Apparently not America. But I do. Especially when kids die from cancer. And there is a Leukemia Drug shortage for our kids out there, who are fighting cancer. Please hold while I go kiss the Urn of my baby boy. Pretty sure some red roses and some diamonds won’t bring him back.
I’ll say it again. Valentine’s Day is for suckers, MOTHER FUCKERS!!!!!!!!! Way to take away from what is really important in this world. Like loving harder than ever before, every single day. How about using the money, spent on Valentine’s Day and finding a cure for childhood cancer instead? How about saving some kids? Sounds like a no brainer to me.
Valentine’s Day spending second only to Christmas
By Andra Bryan Stefanoninews@joplinglobe.com
Who says you can’t buy love?
For Valentine’s Day, Americans will spend an average of $126.03 per person on romance, up 8.5 percent from the 2011 average, according to the National Retail Federation. That’s the largest increase in 10 years. Valentine’s Day is second only to Christmas for consumer spending.
Area businesses, including florists and restaurants, are forecasting big spending this year. Sales are up at the Candy House, with locations in Joplin, Springfield and Redings Mill, and co-owner Pat Hicklin said she is “really hopeful that the recession is lifting.”
“Businesses like ours tend to be a real good gauge of the economy,” she said Monday.
On Monday, the Candy House shipped 600 dozen hand-dipped chocolate strawberries overnight to fill Internet orders. To keep up with demand, Hicklin said, employees began dipping strawberries at 3 a.m. Monday, and they will dip 400 dozen today for walk-in orders on Valentine’s Day.
“It’s wonderful,” said Hicklin, who with her husband, Terry, purchased the longtime candy shop and factory in 1999. “We don’t know what to attribute it to, whether the recession is getting better, or some people have told me they are tired of holding back. They are finally going to buy what they want to buy, hoping for better days.”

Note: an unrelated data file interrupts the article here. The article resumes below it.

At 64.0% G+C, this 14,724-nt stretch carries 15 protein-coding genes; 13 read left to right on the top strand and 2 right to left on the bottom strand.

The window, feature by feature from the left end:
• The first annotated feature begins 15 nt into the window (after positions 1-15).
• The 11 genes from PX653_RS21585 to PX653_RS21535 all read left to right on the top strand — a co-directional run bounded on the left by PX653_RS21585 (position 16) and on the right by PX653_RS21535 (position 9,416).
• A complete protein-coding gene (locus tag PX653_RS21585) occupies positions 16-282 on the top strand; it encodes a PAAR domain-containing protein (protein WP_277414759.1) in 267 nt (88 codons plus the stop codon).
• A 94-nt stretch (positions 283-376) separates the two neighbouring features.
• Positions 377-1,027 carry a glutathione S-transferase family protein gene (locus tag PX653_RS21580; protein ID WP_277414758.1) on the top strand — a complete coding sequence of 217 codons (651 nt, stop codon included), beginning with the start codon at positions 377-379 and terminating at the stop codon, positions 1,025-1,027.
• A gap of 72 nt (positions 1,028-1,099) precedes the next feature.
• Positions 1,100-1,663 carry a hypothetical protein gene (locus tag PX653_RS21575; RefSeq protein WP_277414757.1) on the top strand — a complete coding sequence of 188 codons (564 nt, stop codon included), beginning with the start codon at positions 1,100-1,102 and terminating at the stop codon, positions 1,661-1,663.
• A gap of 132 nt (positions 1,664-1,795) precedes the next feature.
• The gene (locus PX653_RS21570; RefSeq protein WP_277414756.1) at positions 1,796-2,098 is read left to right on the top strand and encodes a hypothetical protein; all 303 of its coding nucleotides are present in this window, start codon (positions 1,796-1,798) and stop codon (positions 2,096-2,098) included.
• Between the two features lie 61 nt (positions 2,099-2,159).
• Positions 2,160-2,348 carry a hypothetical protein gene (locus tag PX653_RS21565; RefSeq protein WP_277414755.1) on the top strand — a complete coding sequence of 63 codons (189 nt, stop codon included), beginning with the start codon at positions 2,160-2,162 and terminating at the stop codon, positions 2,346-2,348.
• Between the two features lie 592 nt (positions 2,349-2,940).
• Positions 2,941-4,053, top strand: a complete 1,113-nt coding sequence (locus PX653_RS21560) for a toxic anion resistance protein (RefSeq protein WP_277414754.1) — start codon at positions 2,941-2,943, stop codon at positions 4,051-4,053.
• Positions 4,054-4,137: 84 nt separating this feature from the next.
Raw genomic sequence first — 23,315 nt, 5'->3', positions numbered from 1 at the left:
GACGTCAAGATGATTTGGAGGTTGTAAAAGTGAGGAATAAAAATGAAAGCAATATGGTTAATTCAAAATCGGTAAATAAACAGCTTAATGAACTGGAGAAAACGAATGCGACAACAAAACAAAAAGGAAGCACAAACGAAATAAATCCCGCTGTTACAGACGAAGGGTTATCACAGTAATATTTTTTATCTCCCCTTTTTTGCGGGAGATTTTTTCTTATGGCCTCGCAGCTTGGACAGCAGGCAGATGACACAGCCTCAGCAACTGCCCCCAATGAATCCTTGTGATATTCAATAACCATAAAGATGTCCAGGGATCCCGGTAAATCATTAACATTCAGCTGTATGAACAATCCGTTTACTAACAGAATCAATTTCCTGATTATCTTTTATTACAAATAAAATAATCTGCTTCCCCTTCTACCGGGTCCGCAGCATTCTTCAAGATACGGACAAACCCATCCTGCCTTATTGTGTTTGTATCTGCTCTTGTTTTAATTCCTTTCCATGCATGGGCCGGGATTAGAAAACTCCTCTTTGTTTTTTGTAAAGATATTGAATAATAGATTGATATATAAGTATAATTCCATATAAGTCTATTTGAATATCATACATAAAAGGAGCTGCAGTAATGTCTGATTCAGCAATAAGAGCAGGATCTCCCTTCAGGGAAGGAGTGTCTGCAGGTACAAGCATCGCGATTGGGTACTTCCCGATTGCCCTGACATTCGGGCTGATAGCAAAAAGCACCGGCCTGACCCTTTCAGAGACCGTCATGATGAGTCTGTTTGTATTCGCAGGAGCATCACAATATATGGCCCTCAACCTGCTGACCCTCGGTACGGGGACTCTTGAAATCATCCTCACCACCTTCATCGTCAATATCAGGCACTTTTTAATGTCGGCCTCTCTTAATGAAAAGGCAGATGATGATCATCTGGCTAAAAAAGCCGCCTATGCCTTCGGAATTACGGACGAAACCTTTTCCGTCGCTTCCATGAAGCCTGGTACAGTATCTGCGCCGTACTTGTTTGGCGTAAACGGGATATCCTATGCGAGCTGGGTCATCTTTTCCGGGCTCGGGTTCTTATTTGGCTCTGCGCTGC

Valentine’s Day spending this year is expected to reach $17.6 billion, according to the National Retail Federation. Of that, $4.1 billion will be shelled out for jewelry, $3.5 billion on an evening out, $1.8 billion on flowers and $1.5 billion on candy. Romantic couples also are spending when it comes to Valentine’s Day dinner dates — an average of $146.52, according to restaurant ratings guide Zagat, compared with about $70 for a typical meal for two.
Jeremy Shuey, manager of the Red Onion Cafe in Joplin, said that holds true at his restaurant, which has been booked for reservations on Valentine’s Day for a month. It is one of the restaurant’s biggest nights of the year.
“It continues to be a night couples like to spend time together; it seems like they really want to treat themselves,” Shuey said Monday. “They tend to order fancier menu items, spend more per couple, order a bottle of wine, order high-end steaks.”
Cindy and Elie Riachi splurged on a special Valentine’s Day treat for their children, Daniel and Andrew, a few days early. They spent about $50 on Saturday — a splurge, Cindy Riachi said, as the family doesn’t eat out much.
“I like having the kids do special events with us, as that is why I had them, to spend time with them,” she said.
The National Retail Federation also found that consumers will spend an average of $25.25 on their children, parents or other family members. That’s right in line with what Riachi spent at Target on two Disney movies to give as Valentine’s Day gifts to her boys.
At Dillons Floral in Pittsburg, Kan., florist Carol Hornback reported that six drivers were on the roster Monday, and eight to 10 drivers were scheduled for today.
“Normally we have one or two,” she said during a short break between fielding requests from a line of customers. Florists at Dillons arrived at work an hour earlier than usual on Monday to keep up with demand, and they will arrive two hours early today.
The phones at some other floral shops went unanswered throughout the day Monday — an indication of how busy they were preparing for Valentine’s Day.
A dozen red roses usually cost about $60, according to the Society of American Florists, but on Valentine’s Day most people will pay about $80, the trade group said.
“Here, men are spending anywhere from $25 to $100, or sometimes more, and the majority of orders are roses,” Hornback said.
According to the National Retail Federation survey, men outspend women on the holiday by almost double, shelling out an average of about $169 versus about $86 for women. But they tend to do so at the last minute, making it hard for jeweler Chad Comeau, who owns stores in Pittsburg and Joplin, to gauge sales so far this year.
“We’ve had several buyers in today,” he said Monday. “But in this business, men are the buyers, and they tend to wait until the last minute. Guys are extremely last-minute shoppers.”